Another way to control the Hero is via the free Capture app. The name has changed, but overall it’s basically what you’re used to with GoPro’s previous cameras. It uses a combination of Wi-Fi and Bluetooth, Wi-Fi for the live video stream, and Bluetooth to allow you to turn on the camera remotely when it’s in standby.
Videos can be streamed from the camera over Wi-Fi and you can capture a still photo from a video, which is a feature many GoPro users have loved for a while now.
New is the Quik app. This is available on the desktop as well as mobile and allows you to pick several video clips from which the app will automatically create an edited video. You can tweak which portions of each clip are used, as well as picking background music. Obviously, if you’ve pressed the Highlight button, it will use those sections from the videos.
The latest update of the desktop version includes the ability to overlay the GPS data on your video. You can choose to display speed, altitude, distance, date, time and elevation gain.
A new service is GoPro Plus. There’s a free 60-day trial if you sign up on an Android device through the Capture app, but iOS users should use GoPro’s website as you’ll get only 30 days via the app.
When set up, the Hero 5 can automatically upload photos and videos from its memory card to GoPro’s cloud storage. Unfortunately, 4K clips are down-sampled to 1080p, so it’s not a great option if you mainly shoot in 4K.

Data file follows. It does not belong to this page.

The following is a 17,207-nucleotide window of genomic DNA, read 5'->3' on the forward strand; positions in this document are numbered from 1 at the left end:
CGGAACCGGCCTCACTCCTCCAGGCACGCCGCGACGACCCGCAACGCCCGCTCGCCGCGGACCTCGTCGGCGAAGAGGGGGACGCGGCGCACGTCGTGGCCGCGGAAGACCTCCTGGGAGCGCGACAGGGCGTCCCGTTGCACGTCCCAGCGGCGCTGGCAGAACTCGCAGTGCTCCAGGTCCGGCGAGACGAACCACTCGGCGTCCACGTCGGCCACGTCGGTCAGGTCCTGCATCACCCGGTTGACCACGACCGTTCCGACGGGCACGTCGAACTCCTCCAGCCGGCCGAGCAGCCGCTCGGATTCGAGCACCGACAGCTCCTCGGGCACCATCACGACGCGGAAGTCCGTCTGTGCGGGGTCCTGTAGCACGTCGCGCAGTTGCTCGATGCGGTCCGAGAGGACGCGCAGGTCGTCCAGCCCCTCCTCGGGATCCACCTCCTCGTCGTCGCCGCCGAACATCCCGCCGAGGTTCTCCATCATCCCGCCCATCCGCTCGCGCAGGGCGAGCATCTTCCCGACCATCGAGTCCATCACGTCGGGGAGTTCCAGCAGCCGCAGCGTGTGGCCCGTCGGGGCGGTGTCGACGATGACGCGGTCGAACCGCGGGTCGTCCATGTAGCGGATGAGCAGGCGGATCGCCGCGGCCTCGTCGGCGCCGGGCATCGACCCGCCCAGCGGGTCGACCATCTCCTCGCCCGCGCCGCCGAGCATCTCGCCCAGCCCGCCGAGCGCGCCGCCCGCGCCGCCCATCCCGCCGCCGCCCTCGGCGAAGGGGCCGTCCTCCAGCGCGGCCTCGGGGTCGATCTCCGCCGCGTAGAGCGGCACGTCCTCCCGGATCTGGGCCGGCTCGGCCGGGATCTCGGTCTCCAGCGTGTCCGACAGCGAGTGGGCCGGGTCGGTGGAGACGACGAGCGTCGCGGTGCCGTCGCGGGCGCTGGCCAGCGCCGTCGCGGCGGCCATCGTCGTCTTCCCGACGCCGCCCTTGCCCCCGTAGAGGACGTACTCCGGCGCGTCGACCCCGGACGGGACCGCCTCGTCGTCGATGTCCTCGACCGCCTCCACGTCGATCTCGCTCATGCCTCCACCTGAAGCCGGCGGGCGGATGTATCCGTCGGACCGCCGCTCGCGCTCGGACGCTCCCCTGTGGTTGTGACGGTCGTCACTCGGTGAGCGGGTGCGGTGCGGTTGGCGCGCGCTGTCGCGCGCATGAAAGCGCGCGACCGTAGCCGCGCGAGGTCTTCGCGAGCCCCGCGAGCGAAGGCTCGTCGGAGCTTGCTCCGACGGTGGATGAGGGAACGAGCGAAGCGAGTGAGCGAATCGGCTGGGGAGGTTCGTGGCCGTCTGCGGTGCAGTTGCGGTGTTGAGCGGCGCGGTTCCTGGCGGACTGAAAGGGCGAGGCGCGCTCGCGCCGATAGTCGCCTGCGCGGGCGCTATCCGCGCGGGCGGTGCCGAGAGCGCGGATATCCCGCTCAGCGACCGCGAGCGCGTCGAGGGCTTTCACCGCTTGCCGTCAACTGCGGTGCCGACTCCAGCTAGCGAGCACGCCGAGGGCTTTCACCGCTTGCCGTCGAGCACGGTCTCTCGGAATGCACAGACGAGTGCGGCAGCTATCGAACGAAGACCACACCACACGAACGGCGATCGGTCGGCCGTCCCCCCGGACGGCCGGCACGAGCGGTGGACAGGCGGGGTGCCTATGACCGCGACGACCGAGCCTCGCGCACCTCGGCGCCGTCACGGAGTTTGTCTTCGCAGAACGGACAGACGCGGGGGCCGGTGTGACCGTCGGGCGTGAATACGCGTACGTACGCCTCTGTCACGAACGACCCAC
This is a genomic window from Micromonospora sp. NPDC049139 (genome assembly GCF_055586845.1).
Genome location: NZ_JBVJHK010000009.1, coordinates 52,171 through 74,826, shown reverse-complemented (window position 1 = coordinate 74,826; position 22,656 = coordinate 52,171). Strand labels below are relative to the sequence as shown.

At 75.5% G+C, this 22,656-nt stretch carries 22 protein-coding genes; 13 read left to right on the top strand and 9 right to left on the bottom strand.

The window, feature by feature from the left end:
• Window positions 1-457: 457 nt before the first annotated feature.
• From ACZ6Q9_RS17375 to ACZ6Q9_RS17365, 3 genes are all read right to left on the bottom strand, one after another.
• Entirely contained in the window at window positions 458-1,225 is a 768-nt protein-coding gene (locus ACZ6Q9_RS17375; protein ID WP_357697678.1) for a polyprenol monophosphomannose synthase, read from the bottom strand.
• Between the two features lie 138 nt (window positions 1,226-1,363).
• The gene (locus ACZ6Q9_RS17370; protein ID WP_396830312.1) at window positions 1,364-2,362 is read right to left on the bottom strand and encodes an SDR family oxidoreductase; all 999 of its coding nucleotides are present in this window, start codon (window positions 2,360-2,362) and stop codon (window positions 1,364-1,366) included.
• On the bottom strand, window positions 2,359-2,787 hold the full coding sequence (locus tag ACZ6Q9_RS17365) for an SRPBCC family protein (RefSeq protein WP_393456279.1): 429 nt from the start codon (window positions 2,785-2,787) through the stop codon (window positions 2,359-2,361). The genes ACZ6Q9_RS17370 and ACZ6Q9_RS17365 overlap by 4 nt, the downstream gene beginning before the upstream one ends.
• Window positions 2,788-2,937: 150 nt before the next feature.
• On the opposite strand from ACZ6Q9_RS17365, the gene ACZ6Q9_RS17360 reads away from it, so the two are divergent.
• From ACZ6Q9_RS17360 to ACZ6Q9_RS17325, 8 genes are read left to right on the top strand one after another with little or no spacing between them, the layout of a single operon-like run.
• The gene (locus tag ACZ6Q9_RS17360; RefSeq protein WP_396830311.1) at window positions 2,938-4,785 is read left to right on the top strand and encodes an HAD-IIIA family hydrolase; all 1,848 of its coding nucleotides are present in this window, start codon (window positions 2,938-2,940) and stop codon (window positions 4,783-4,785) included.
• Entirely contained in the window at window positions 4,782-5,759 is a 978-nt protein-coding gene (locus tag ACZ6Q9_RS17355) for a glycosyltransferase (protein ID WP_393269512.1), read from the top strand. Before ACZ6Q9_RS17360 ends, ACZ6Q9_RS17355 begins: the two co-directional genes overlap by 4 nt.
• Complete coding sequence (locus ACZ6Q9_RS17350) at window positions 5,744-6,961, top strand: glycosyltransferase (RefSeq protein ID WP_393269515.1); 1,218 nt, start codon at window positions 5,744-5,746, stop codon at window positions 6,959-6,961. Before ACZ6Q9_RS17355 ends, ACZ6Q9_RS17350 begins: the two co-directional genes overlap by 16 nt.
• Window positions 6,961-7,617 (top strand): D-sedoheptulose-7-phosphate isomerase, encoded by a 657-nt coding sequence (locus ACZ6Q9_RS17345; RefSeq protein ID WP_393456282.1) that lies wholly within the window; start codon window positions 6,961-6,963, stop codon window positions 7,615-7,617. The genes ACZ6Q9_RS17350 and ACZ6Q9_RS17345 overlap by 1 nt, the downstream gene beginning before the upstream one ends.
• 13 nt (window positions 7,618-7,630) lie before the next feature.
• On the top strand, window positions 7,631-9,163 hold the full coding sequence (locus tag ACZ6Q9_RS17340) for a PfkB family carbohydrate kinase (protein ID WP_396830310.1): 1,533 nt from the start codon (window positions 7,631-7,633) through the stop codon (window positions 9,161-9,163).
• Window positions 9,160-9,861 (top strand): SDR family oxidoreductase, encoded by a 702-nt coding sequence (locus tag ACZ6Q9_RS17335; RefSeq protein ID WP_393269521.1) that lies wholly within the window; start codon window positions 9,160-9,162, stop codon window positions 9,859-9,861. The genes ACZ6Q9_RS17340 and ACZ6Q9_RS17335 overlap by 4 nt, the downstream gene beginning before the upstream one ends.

GoPro Hero 5 Black review: Quality
Before getting to video quality, it’s worth talking audio. As with the Session, the fact you can use the Hero 5 without a waterproof case all the time means the microphones aren’t blocked by a plastic case. This immediately has huge benefits for sound quality. Plus, there are two mics and the processor will automatically switch between them to try to eliminate wind noise. Alternatively you can lock it to either wind cut or stereo recording if you prefer. Stereo, as the eagle-eyed will have spotted, is a first for GoPro – even the older Session with dual mics doesn’t record in stereo. The Hero 5 will even save a separate WAV file so you can edit the file with an audio editor. Overall, audio quality is very impressive for an action camera.
Video quality isn’t markedly different from the Hero 4 Black since both max out at 4K30. Comparing footage from both cameras, it’s difficult to see any differences: they both offer the same amount of detail in each mode and they have very similar colours and exposure.